The Lawyer Asia Pacific 150 is the only research report to provide a ranking of the top 100 independent local firms and top 50 global firms in the region. The report offers critical review of some of the fastest growing firms and their strategies, a country-by-country guide to leading legal advisers and legal services market trends, plus exclusive insight into the current business development opportunities in the Asia Pacific. Read more
This year, The Lawyer’s annual ranking of the largest UK law firms by turnover is available as an interactive, digital benchmarking tool. For the first time this will allow you to manipulate each data set against the metrics of your choice.
The letter from Richard Hegarty last week upon the subject of conflict in conveyancing comes as no surprise to me or my group. It repeats what we have been told at regular intervals over the last 10 years or so.
I make the following points:
The Government has had plenty of opportunities to alter the law but has not done so.
We have been told many times that the Council for Licensed Conveyancers was proposing to alter its rules - after 10 years or so it has not. Mr Hegarty suggests the Master of the Rolls could not be persuaded to change the rule. Can he explain why the rules for licensed conveyancers, approved by the Lord Chancellor, should permit licensed conveyancers to act for both parties. Does he suggest the Master of the Rolls would suggest the Lord Chancellor is quite wrong.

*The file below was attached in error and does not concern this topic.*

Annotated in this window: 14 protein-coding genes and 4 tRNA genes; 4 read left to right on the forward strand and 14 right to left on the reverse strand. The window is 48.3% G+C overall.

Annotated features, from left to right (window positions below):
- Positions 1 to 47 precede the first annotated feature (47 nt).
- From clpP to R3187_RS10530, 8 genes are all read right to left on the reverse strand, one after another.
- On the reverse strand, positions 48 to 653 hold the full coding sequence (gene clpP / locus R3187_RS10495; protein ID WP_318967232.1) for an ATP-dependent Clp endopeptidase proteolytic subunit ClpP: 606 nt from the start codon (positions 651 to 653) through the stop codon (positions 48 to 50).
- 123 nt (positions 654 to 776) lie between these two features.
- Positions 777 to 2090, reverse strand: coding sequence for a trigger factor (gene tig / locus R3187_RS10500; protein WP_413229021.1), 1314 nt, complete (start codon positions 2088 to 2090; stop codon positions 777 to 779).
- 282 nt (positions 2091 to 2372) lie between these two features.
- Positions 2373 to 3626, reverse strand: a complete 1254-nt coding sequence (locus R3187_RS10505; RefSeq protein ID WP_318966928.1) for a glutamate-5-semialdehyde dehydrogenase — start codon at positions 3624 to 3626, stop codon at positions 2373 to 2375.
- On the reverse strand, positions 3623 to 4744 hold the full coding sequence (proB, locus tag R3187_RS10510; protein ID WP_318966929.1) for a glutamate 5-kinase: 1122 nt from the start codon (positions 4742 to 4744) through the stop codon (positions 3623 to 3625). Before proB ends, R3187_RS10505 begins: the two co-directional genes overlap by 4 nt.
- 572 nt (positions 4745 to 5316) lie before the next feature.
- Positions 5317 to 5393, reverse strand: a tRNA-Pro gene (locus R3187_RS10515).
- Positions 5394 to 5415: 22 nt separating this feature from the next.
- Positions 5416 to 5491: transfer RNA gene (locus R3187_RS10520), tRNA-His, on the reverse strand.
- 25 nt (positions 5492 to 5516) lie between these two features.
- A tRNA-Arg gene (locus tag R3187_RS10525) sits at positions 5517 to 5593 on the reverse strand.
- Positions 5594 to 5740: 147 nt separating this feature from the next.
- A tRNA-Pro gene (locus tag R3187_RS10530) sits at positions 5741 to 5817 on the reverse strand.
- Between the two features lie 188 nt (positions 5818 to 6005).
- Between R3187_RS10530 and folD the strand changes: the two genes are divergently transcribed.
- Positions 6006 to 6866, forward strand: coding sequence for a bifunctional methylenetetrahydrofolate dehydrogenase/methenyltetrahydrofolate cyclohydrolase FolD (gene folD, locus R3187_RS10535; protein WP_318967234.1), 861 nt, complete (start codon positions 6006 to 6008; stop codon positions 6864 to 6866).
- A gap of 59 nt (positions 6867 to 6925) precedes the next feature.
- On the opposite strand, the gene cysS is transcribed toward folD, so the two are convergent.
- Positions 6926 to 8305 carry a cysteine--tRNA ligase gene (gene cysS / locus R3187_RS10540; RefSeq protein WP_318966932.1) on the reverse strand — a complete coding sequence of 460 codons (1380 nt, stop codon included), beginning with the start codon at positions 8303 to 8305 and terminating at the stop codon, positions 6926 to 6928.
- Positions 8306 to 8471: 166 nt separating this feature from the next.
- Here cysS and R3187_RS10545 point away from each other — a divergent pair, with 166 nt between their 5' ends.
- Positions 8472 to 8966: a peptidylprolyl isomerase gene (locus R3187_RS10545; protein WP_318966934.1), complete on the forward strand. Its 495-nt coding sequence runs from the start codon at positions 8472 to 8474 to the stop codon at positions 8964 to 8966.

Mr Hegarty seems to imply the Lord Chancellor would insist on separate representation before he changed the rules for licensed conveyancers. This seems to be quite illogical. The situation was well known when the Lord Chancellor approved the rules for licensed conveyancers - it seems reasonable to deduce that the Lord Chancellor saw nothing wrong in allowing licensed conveyancers to act for both parties.
Given the above facts is the Law Society implying solicitors are less able to identify conflict than licensed conveyancers?
There is no evidence that licensed conveyancers are going to change their rules nor is there any evidence that lenders are refusing to instruct licensed conveyancers. If there was a public statement by the lenders that they were not going to instruct licensed conveyancers acting for all parties in a chain we would have nothing to complain about.
So far as the public is concerned they want conveyancing done on the cheap. They are not convinced we have anything to offer; a recent survey showed the public believed we are less important than estate agents in buying and selling of property. The Law Society has failed to make the public understand what a solicitor does and how vital it is to them that we render a proper service. Let us see the new president act in a positive way to assist the high street solicitor, who may form a minority of the profession but serves the majority of the public.